In addition, several studies [8,36,37] pointed to the inefficiency of messages that aim to engender comfort while diminishing the magnitude of child loss, (“you’re young, you can have others,” “at least you have two children”) the lack of social recognition for the parents of stillborn children, [8] as well as the fact that bereaved parents find comfort in sharing stories with those who underwent a similar tragedy [8]. The preceding aspects of the healing process pointed out in these studies such as stillbirth as a taboo, the lack of support in face-to-face interactions, and the need to share and hear similar stories, would trigger parents affected by stillbirth to join an online community where they can receive the emotional support needed [13,37,38].

To create an online community around stillbirth, nonprofit organizations should adapt and use constructs of emotional support previously tested in the field of interpersonal communication [13,37,39,40]. Specifically, past research on comforting messages showed that communicating around the concepts of encouragement and respect not only fastens the healing process but also leads to close bonds among individuals [40]. These close bonds can lay the basis for the establishment of an online community. First, the implementation of encouragement implies that nonprofits would trigger dialogue around stillbirth that makes online users comfortable enough to share their stories. As previously mentioned, encouraging story telling meets the emotional needs required to speed up the healing process. Currently, the encouragement displayed in the nonprofit online communication is limited to asking users to share or like a post, and participate in offline events meant to raise stillbirth awareness [13]. This type of encouragement is undoubtedly useful as it increases the parents’ self-efficacy, but remains a one-way communication style that should be coupled with the encouragement of story telling.

Second, to communicate respect online, nonprofits should focus their efforts on emphasizing the social recognition of the bereaved parents, who should not be deprived of their parenthood status as a result of child loss. In time, the implementation of the aforementioned communication tools would lead to the creation of close bonds among the online community members and will emerge in the communication practices they display, showing intimacy, closeness, and care, [13,40]. Such constructs were shown in past studies to denote ties and rapport [40]. Specifically, the more encouragement and respect an organization is providing, the closer the ties within the online community (closeness), the more information (intimacy) and care the users display. Closeness can be assess by determining the extent to which the bereaved parents offer support to one another, intimacy will appear as they share personal stories and share memories of their loss, while care would be present when their communication exhibits familiarity with previously shared stories as well as with each other’s names [13]. Past studies indicated that many of these online interactions translate in offline settings [14] and, therefore, an online community around stillbirth can enable further offline interactions, therefore leading to increased comfort.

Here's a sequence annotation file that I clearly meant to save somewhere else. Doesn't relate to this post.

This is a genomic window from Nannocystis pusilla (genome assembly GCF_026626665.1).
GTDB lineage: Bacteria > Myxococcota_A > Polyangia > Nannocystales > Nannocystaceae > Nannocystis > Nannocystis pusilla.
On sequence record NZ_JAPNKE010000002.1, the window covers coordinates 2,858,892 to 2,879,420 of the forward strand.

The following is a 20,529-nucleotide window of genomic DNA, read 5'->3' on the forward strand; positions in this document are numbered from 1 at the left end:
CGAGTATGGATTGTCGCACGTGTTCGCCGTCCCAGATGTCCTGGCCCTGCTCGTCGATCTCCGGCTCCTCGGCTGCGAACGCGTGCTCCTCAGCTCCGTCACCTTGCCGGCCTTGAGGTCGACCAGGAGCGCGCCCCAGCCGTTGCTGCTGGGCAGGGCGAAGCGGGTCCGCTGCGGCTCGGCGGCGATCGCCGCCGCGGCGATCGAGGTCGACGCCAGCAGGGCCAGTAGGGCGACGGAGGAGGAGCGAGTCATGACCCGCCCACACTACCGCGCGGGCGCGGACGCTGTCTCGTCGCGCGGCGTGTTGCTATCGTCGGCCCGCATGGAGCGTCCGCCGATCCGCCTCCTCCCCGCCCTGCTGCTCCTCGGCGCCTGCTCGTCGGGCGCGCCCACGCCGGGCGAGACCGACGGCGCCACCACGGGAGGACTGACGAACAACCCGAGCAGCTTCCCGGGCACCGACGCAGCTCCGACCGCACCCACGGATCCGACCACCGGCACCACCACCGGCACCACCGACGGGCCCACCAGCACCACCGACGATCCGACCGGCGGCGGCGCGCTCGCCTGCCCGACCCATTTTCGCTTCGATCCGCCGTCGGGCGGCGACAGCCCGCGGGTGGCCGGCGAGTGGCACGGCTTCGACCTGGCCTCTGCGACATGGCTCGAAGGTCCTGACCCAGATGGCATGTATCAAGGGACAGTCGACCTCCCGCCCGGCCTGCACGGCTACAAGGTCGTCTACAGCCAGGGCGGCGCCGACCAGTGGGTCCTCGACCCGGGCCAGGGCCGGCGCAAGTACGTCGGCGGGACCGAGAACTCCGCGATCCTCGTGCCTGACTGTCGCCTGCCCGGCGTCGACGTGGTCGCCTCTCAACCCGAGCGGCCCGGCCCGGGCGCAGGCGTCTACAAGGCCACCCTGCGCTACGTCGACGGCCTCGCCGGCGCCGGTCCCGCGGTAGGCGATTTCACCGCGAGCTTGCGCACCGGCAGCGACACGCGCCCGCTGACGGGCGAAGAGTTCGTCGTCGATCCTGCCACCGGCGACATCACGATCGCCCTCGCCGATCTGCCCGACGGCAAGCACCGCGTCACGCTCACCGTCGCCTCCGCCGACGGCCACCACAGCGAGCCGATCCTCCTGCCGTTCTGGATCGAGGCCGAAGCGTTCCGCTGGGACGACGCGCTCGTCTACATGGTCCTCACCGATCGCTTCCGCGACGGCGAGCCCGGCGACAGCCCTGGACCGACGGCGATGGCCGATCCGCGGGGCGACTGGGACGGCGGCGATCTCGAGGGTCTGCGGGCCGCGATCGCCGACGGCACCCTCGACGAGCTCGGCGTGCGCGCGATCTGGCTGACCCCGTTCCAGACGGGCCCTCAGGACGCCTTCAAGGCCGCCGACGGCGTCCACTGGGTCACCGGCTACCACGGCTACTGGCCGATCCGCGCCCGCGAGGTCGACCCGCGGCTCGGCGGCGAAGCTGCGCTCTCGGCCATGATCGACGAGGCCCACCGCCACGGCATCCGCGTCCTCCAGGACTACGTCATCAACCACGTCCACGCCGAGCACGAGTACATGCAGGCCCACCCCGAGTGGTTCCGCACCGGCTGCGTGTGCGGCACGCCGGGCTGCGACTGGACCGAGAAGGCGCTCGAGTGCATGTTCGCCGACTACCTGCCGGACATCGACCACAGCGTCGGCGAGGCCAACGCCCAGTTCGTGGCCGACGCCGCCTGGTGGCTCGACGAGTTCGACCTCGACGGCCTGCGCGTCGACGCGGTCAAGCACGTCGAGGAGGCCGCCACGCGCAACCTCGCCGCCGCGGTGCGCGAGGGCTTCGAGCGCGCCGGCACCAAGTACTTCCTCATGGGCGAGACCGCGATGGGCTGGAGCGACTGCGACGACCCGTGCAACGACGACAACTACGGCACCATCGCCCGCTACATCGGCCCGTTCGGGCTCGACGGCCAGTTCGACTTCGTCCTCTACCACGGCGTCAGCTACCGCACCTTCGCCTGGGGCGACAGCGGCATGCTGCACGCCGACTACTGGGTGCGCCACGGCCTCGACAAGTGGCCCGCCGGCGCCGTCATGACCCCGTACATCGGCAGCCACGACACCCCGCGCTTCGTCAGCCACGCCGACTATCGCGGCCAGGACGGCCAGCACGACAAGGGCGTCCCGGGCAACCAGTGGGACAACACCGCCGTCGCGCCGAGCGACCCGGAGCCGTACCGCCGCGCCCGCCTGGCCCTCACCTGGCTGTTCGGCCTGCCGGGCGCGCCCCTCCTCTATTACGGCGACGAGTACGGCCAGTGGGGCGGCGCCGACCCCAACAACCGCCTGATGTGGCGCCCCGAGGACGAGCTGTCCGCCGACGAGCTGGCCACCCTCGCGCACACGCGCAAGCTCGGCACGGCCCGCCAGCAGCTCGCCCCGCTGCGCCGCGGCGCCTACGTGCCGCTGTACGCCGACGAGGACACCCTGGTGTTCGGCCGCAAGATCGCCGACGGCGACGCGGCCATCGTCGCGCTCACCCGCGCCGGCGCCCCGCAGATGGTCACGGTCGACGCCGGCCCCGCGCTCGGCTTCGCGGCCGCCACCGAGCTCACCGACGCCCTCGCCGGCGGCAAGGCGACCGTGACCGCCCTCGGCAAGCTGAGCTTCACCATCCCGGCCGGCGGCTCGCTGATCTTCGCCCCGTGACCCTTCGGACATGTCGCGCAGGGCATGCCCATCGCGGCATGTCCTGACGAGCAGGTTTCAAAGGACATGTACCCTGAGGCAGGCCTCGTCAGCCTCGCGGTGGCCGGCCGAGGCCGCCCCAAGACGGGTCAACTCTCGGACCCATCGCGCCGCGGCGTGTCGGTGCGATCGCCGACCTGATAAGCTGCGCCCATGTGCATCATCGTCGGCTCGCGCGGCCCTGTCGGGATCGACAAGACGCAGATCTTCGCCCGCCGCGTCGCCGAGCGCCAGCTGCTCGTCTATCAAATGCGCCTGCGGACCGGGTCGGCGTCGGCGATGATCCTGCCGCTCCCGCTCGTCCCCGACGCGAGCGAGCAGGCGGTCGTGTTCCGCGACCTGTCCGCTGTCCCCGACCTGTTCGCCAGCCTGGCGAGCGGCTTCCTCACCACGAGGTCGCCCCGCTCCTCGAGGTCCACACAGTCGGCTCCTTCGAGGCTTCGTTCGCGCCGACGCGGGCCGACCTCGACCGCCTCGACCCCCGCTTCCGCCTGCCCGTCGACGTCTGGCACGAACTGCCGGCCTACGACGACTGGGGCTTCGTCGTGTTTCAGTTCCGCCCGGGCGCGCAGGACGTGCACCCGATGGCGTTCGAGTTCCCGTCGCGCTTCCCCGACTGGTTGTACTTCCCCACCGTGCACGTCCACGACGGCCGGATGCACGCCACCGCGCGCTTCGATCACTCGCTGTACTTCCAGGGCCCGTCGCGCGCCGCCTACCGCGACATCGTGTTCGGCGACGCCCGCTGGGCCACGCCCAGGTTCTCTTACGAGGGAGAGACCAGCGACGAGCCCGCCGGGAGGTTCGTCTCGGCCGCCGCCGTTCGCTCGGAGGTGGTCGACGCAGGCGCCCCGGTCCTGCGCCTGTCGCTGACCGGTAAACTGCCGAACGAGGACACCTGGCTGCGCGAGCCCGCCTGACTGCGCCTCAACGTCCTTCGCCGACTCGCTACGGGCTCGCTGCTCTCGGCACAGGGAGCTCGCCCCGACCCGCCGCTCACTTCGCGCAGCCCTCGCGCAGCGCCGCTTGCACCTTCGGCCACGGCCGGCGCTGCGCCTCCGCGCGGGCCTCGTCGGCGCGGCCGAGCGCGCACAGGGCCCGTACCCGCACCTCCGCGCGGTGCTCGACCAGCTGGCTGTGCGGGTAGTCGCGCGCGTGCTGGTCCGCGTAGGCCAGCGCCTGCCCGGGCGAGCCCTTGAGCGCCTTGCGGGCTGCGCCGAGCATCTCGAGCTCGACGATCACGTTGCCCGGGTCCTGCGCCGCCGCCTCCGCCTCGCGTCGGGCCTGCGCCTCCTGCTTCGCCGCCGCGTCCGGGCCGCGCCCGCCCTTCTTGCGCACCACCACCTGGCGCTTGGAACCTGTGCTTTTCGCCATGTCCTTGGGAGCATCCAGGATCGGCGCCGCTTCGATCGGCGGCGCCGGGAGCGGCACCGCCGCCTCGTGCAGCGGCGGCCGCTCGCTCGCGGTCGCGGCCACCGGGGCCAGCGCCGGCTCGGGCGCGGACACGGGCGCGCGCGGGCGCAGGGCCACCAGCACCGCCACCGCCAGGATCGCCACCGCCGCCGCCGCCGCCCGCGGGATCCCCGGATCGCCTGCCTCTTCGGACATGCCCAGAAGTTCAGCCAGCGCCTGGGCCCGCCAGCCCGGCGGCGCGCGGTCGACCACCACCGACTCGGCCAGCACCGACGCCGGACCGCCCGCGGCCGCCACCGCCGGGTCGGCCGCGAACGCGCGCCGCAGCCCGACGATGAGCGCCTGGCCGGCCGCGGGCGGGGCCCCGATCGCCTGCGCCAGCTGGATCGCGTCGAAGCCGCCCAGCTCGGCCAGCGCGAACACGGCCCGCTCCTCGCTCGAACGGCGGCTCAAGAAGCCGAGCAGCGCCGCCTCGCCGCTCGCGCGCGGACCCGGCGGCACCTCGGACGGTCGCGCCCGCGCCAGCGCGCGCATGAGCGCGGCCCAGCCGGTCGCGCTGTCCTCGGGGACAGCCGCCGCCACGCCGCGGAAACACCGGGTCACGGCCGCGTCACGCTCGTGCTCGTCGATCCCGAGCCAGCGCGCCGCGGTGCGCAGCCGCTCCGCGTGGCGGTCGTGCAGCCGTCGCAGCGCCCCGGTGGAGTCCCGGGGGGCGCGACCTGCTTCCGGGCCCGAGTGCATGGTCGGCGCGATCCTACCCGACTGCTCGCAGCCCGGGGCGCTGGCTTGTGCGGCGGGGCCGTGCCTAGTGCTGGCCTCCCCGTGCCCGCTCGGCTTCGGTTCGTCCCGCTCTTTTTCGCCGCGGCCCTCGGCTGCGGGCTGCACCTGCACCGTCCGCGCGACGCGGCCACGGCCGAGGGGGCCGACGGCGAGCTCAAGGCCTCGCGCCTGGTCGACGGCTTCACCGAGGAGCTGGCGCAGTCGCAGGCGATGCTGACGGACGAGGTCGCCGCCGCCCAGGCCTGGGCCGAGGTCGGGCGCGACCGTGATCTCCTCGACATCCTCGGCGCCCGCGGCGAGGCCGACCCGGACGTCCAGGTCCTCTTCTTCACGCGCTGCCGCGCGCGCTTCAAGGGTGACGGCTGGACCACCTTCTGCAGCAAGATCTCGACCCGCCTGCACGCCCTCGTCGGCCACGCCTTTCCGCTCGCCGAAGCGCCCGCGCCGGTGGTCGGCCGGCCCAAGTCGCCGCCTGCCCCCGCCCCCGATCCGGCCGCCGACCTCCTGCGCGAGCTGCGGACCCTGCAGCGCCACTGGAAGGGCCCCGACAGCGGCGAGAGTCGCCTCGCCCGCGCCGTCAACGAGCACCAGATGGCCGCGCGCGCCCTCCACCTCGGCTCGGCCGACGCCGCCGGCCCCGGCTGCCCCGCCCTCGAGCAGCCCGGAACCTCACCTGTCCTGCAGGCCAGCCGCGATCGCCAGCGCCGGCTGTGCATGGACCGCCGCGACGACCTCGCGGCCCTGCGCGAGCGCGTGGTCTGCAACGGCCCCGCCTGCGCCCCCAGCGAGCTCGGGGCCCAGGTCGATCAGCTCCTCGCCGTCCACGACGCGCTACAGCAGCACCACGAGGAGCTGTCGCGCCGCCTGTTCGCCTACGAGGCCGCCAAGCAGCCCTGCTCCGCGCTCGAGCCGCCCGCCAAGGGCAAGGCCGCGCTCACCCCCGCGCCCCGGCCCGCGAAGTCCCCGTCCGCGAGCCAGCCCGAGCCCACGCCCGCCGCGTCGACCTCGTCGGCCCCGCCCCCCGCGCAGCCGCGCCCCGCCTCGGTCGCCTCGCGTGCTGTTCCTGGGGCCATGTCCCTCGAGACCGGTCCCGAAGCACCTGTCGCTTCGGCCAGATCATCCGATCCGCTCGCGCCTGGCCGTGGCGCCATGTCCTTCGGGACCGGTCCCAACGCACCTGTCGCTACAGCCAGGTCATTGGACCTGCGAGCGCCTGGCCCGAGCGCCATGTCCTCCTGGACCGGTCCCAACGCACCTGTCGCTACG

A past study conducted on the emotional support provided by SANDS on Facebook [14] revealed little success on the organization’s behalf in triggering an online community. Specifically, SANDS predominantly asked for reposts, likes, or shares. Futher, respect was present in connection with stillbirth-related events the organization was promoting, among which the Wave of Light campaign. While partaking in such events undoubtedly provides comfort, communicating around respect and encouraging users to share their experiences, offer advice to others, etc. would prove more effective in leading to increased user involvement that can trigger further disclosure and strengthen the relationship among the online users.

Finally, communicating around encouragement and respect can help the bereaved parents through the stages of grief [7] that range from denial, numbness, disorganization, and despair to reorganization. In time, these online interactions can assist them in finding ways to adjust to a new reality, as users learn from each others’ experiences.


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  1. Rubina Sayed
    Posted on Aug 25 2016 at 11:54 am
    The author shed light on the emotional challenges of the parents of stillborn children to cope with the trauma. The article provides useful information regarding the role of non-profit organizations that are focussed on providing emotional comfort to the parents through interpersonal communication. The article will help in changing the social taboo of mentioning and discussing stillbirth.